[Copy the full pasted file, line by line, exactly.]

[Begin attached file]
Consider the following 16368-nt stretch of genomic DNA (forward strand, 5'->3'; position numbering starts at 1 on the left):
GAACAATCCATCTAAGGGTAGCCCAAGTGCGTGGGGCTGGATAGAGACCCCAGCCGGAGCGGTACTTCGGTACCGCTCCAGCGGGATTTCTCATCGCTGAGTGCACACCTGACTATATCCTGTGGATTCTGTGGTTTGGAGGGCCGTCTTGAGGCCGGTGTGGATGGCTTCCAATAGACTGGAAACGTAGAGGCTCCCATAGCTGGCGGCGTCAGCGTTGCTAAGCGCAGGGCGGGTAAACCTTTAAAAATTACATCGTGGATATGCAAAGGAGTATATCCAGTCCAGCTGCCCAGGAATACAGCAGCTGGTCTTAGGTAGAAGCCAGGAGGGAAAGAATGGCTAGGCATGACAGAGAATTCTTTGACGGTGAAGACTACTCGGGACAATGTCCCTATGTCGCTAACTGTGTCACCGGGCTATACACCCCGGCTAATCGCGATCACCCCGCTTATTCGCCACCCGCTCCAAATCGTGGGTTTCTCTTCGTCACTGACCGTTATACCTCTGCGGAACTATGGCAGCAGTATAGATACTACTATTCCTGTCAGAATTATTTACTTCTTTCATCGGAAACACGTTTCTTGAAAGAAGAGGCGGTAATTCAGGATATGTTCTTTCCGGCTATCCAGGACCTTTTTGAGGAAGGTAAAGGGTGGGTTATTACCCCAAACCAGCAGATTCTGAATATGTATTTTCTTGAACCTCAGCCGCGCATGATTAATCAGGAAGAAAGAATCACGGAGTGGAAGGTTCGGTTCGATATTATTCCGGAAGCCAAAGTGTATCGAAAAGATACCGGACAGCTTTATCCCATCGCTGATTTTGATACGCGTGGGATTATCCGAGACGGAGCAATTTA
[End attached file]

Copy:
Consider the following 16368-nt stretch of genomic DNA (forward strand, 5'->3'; position numbering starts at 1 on the left):
GAACAATCCATCTAAGGGTAGCCCAAGTGCGTGGGGCTGGATAGAGACCCCAGCCGGAGCGGTACTTCGGTACCGCTCCAGCGGGATTTCTCATCGCTGAGTGCACACCTGACTATATCCTGTGGATTCTGTGGTTTGGAGGGCCGTCTTGAGGCCGGTGTGGATGGCTTCCAATAGACTGGAAACGTAGAGGCTCCCATAGCTGGCGGCGTCAGCGTTGCTAAGCGCAGGGCGGGTAAACCTTTAAAAATTACATCGTGGATATGCAAAGGAGTATATCCAGTCCAGCTGCCCAGGAATACAGCAGCTGGTCTTAGGTAGAAGCCAGGAGGGAAAGAATGGCTAGGCATGACAGAGAATTCTTTGACGGTGAAGACTACTCGGGACAATGTCCCTATGTCGCTAACTGTGTCACCGGGCTATACACCCCGGCTAATCGCGATCACCCCGCTTATTCGCCACCCGCTCCAAATCGTGGGTTTCTCTTCGTCACTGACCGTTATACCTCTGCGGAACTATGGCAGCAGTATAGATACTACTATTCCTGTCAGAATTATTTACTTCTTTCATCGGAAACACGTTTCTTGAAAGAAGAGGCGGTAATTCAGGATATGTTCTTTCCGGCTATCCAGGACCTTTTTGAGGAAGGTAAAGGGTGGGTTATTACCCCAAACCAGCAGATTCTGAATATGTATTTTCTTGAACCTCAGCCGCGCATGATTAATCAGGAAGAAAGAATCACGGAGTGGAAGGTTCGGTTCGATATTATTCCGGAAGCCAAAGTGTATCGAAAAGATACCGGACAGCTTTATCCCATCGCTGATTTTGATACGCGTGGGATTATCCGAGACGGAGCAATTTA